Globalization and Global Economic Governance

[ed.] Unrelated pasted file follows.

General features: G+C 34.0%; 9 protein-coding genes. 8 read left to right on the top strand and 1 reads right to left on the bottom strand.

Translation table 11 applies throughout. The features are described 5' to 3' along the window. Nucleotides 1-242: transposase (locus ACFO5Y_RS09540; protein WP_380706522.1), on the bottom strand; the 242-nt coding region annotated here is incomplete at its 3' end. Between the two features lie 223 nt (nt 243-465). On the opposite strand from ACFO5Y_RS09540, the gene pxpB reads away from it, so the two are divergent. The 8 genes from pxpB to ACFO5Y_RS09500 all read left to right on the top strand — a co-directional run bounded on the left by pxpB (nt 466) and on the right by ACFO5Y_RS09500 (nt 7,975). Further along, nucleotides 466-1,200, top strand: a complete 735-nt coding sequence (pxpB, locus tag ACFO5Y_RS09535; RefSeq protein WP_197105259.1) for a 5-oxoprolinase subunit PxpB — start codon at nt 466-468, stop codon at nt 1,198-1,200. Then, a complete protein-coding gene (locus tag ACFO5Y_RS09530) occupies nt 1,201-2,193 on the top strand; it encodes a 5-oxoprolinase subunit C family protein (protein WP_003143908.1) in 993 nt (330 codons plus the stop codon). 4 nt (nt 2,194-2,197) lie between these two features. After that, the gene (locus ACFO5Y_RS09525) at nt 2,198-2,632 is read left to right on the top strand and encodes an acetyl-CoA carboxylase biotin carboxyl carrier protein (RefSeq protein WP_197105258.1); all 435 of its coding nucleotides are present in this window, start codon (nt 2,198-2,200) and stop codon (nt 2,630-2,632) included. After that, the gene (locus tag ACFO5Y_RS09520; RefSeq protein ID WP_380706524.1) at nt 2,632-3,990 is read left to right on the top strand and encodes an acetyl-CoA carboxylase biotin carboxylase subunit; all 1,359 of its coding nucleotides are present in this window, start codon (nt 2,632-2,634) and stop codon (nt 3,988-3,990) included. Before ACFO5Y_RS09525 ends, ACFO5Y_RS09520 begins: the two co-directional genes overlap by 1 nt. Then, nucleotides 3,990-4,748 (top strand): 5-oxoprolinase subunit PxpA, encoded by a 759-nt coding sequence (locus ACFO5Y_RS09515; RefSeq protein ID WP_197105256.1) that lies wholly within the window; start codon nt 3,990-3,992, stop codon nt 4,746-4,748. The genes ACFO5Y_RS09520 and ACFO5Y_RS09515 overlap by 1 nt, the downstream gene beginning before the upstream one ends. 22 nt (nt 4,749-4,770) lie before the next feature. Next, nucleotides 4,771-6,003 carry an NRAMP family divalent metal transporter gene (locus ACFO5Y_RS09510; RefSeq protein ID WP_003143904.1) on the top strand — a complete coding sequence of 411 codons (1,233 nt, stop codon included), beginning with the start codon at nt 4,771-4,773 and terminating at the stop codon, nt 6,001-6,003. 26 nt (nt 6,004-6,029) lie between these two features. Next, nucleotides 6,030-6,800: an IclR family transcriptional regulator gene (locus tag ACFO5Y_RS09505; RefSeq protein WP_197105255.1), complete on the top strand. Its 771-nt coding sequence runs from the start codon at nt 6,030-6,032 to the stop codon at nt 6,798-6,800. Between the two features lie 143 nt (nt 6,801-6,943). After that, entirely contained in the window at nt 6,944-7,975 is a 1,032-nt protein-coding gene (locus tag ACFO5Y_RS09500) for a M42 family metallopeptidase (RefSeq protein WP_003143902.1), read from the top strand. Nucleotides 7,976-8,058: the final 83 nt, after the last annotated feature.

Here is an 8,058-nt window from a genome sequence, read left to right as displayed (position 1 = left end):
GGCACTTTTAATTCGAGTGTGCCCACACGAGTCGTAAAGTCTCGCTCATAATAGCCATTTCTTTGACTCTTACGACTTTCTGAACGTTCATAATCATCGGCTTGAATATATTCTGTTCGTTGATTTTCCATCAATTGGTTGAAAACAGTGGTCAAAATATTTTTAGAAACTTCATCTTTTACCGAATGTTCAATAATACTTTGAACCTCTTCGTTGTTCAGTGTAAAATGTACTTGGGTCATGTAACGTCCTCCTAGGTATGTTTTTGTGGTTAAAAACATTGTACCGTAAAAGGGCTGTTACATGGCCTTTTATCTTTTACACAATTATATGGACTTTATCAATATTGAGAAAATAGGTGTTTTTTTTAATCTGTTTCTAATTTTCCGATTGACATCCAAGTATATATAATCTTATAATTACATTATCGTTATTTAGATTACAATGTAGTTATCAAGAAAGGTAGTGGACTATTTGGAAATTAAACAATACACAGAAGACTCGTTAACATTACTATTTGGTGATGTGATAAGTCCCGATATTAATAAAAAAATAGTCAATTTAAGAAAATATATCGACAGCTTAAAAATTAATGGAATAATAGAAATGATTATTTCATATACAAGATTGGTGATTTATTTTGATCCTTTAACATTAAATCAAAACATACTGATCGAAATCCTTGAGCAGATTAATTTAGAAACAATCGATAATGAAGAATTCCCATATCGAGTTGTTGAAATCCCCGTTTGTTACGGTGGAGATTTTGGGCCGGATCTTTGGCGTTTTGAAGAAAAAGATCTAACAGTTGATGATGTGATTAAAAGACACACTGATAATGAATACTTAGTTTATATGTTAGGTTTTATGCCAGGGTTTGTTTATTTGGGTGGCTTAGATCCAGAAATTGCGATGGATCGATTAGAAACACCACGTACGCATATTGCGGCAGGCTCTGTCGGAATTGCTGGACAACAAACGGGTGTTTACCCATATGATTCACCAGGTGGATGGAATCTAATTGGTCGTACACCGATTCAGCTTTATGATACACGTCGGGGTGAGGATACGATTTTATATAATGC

This article focuses on the World Trade Organization (WTO) and the International Monetary Fund (IMF). It starts by noting that the case for creating such institutions is not self-evident, since the liberal order of the nineteenth century lacked comparable ones. Nevertheless, these institutions perform valuable functions. The article then considers the criticisms of the WTO and the IMF. It finds most, thought not all, unjustified. It concludes that the WTO could be improved. But, without it, the big powers would do what they want to an even greater extent than they already do. Similarly, while the IMF has made significant mistakes, notably in its promotions of capital-market liberalization, prior to the Asian financial crisis, the charges against it are exaggerated. Finally, the article considers the possibility of creating new institutions to cover investment, migration, taxation, and the environment. Copyright 2004, Oxford University Press.
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